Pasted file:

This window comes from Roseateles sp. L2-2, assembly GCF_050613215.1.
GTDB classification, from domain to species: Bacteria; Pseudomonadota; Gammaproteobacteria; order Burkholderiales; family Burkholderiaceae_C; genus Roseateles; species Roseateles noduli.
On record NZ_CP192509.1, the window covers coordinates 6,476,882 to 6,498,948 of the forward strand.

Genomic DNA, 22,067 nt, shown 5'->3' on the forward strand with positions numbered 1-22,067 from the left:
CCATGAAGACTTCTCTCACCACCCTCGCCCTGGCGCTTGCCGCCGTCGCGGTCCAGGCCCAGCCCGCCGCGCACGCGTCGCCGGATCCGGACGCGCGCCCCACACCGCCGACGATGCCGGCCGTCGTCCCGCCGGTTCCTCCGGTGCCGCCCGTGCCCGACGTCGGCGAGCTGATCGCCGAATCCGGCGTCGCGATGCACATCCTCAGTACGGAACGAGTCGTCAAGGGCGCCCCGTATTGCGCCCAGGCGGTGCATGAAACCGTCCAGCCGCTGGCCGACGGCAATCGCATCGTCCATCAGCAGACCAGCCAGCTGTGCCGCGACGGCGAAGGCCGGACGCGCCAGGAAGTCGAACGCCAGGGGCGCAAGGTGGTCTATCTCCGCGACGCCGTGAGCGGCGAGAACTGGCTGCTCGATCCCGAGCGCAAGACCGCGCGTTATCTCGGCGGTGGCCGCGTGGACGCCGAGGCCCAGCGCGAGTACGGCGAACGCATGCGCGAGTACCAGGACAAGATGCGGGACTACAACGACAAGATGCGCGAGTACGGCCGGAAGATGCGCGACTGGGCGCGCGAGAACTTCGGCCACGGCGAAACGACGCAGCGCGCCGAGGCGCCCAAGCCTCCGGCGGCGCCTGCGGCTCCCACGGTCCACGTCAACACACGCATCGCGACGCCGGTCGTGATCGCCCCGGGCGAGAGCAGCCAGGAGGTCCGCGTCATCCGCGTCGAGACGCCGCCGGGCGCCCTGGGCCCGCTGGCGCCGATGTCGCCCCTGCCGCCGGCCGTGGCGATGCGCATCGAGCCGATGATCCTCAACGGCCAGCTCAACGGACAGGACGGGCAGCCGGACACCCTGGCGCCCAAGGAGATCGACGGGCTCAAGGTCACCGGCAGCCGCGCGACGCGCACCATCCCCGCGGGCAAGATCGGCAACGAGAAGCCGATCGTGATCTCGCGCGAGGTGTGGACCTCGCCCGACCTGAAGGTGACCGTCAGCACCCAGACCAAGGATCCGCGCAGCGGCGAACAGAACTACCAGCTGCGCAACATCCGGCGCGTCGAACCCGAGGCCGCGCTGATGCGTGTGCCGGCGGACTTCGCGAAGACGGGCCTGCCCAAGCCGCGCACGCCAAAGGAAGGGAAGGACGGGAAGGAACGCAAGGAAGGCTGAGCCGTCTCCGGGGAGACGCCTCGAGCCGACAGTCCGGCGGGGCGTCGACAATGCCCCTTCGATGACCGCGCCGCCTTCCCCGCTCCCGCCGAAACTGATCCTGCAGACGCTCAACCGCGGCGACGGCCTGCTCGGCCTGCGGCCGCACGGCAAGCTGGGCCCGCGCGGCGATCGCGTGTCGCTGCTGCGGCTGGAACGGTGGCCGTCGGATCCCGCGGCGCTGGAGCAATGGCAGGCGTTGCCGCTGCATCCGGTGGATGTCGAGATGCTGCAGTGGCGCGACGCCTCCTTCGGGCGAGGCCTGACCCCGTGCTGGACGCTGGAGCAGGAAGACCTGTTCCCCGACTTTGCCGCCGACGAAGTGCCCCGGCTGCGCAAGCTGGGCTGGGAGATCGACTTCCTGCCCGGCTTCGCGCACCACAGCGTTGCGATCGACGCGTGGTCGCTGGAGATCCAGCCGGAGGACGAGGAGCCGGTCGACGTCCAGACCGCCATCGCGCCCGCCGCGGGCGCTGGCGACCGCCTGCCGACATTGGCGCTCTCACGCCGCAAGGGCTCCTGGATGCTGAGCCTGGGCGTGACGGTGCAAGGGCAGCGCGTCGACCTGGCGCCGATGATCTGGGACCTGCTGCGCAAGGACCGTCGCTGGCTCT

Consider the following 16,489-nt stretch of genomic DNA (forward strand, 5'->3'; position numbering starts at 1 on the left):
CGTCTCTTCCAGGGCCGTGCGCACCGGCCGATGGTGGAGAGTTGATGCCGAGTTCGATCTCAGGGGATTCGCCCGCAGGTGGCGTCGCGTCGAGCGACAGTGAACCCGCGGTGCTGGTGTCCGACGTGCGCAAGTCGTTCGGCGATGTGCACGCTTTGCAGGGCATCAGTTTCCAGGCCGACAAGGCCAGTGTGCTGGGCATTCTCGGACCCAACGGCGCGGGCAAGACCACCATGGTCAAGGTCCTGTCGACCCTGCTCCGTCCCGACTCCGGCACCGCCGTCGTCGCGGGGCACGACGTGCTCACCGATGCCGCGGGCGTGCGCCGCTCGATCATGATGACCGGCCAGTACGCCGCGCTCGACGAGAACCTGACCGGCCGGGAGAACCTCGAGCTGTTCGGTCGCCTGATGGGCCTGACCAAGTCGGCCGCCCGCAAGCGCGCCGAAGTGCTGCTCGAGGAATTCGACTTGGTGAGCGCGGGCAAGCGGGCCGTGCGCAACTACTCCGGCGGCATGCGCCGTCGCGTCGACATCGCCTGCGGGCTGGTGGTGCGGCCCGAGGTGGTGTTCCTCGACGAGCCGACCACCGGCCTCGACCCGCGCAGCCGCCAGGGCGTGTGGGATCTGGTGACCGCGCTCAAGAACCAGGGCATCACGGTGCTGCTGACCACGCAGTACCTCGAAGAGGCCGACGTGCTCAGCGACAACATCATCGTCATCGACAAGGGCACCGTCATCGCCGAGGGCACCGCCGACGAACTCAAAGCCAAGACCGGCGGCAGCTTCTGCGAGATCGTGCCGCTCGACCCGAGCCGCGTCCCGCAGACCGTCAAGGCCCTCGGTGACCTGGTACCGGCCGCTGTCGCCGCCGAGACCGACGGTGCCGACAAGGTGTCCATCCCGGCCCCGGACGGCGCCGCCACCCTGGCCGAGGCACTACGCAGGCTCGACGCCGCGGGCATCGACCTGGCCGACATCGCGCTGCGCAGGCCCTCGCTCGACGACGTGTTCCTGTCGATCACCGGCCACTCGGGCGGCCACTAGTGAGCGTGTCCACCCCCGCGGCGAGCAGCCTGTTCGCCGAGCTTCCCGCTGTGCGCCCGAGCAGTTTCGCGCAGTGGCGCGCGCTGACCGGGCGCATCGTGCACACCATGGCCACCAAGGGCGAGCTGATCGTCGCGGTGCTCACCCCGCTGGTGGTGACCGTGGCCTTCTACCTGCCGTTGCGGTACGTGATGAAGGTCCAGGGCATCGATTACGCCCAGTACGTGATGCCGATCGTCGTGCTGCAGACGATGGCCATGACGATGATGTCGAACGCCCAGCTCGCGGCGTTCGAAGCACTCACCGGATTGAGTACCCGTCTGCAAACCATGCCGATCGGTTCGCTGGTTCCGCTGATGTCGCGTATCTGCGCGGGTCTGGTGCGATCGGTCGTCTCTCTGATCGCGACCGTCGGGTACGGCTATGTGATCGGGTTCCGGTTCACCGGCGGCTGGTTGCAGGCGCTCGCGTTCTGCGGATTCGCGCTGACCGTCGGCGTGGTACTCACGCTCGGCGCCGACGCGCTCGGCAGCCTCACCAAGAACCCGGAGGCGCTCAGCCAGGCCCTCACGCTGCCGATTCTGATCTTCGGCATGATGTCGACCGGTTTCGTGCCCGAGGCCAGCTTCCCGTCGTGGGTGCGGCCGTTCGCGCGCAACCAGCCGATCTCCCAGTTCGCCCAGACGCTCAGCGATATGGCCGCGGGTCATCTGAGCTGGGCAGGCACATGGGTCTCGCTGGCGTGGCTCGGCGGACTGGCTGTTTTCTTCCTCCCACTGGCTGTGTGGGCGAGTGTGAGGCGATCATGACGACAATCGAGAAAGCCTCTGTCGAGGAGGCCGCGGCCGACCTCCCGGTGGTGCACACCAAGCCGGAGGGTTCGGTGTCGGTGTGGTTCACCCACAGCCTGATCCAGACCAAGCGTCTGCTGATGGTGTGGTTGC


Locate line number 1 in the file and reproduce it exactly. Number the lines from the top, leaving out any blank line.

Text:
This window comes from Roseateles sp. L2-2, assembly GCF_050613215.1.